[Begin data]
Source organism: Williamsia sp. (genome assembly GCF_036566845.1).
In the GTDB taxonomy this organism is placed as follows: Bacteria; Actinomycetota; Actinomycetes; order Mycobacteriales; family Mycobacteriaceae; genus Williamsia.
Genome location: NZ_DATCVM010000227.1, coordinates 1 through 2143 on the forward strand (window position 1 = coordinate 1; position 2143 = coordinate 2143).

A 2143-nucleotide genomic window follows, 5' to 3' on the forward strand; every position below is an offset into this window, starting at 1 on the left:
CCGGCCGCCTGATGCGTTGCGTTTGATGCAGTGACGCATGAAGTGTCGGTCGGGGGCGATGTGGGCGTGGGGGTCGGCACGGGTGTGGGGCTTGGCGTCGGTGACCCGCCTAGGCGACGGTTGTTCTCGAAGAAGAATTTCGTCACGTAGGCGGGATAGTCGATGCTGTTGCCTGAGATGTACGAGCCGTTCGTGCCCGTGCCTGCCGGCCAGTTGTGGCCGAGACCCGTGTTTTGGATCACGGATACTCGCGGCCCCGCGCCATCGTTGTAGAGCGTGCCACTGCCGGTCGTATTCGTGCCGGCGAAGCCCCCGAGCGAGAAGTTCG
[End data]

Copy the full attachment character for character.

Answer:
Source organism: Williamsia sp. (genome assembly GCF_036566845.1).
In the GTDB taxonomy this organism is placed as follows: Bacteria; Actinomycetota; Actinomycetes; order Mycobacteriales; family Mycobacteriaceae; genus Williamsia.
Genome location: NZ_DATCVM010000227.1, coordinates 1 through 2143 on the forward strand (window position 1 = coordinate 1; position 2143 = coordinate 2143).

A 2143-nucleotide genomic window follows, 5' to 3' on the forward strand; every position below is an offset into this window, starting at 1 on the left:
CCGGCCGCCTGATGCGTTGCGTTTGATGCAGTGACGCATGAAGTGTCGGTCGGGGGCGATGTGGGCGTGGGGGTCGGCACGGGTGTGGGGCTTGGCGTCGGTGACCCGCCTAGGCGACGGTTGTTCTCGAAGAAGAATTTCGTCACGTAGGCGGGATAGTCGATGCTGTTGCCTGAGATGTACGAGCCGTTCGTGCCCGTGCCTGCCGGCCAGTTGTGGCCGAGACCCGTGTTTTGGATCACGGATACTCGCGGCCCCGCGCCATCGTTGTAGAGCGTGCCACTGCCGGTCGTATTCGTGCCGGCGAAGCCCCCGAGCGAGAAGTTCG